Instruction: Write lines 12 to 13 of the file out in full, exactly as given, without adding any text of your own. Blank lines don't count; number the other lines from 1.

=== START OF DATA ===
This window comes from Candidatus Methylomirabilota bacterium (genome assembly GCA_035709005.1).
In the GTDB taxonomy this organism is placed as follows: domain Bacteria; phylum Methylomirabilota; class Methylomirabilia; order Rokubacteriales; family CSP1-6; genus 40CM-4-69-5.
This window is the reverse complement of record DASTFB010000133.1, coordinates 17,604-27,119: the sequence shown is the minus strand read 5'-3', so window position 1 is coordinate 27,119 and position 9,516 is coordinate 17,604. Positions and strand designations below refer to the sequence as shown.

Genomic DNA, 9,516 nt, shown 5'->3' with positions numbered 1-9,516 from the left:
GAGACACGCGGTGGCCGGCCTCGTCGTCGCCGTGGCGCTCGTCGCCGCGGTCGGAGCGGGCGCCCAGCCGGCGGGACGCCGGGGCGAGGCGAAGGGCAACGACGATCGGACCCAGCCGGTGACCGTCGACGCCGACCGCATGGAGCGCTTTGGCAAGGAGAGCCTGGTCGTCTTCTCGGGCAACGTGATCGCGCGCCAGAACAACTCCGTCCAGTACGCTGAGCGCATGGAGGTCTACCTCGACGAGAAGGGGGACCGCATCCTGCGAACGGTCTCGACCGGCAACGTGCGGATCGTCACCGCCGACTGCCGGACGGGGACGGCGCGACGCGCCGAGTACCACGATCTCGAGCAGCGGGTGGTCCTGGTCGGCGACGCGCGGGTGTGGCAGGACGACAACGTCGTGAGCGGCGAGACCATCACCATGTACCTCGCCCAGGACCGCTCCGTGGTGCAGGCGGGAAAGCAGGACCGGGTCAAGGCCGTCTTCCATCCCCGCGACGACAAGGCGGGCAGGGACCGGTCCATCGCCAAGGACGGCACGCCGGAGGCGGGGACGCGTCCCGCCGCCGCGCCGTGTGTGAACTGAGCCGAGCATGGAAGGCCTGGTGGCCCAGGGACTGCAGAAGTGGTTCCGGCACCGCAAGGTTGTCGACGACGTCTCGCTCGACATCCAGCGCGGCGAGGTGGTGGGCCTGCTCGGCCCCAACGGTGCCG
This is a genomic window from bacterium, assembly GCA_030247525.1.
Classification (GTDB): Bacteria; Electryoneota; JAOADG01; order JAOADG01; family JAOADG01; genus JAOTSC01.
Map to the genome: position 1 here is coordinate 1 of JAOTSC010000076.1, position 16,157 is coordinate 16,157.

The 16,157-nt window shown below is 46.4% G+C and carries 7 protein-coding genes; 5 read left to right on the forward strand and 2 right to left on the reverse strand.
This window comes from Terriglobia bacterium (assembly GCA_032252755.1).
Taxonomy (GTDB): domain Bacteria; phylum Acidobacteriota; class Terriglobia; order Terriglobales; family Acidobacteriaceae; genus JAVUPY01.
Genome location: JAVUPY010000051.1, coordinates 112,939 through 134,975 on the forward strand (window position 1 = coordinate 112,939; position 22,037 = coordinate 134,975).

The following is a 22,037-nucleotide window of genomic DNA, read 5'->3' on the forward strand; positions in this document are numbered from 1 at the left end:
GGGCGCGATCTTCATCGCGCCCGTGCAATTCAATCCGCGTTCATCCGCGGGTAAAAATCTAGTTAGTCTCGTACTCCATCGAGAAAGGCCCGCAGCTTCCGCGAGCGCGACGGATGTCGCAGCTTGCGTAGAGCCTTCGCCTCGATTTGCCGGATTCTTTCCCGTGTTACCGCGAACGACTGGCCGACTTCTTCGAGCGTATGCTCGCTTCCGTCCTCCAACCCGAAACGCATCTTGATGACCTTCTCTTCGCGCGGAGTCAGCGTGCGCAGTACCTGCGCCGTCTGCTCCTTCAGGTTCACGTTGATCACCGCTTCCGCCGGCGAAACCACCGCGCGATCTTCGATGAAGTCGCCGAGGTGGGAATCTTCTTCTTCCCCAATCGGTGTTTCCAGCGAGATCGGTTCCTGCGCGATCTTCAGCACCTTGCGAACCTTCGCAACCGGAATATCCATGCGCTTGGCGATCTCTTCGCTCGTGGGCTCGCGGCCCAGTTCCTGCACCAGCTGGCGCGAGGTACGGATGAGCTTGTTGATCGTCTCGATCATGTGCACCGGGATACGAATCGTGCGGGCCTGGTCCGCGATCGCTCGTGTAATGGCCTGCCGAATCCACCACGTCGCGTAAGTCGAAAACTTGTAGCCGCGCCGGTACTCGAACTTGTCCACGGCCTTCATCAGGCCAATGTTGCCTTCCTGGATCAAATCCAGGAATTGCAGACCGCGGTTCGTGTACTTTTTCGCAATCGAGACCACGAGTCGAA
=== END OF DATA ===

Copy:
Genome location: JAVUPY010000051.1, coordinates 112,939 through 134,975 on the forward strand (window position 1 = coordinate 112,939; position 22,037 = coordinate 134,975).

The following is a 22,037-nucleotide window of genomic DNA, read 5'->3' on the forward strand; positions in this document are numbered from 1 at the left end: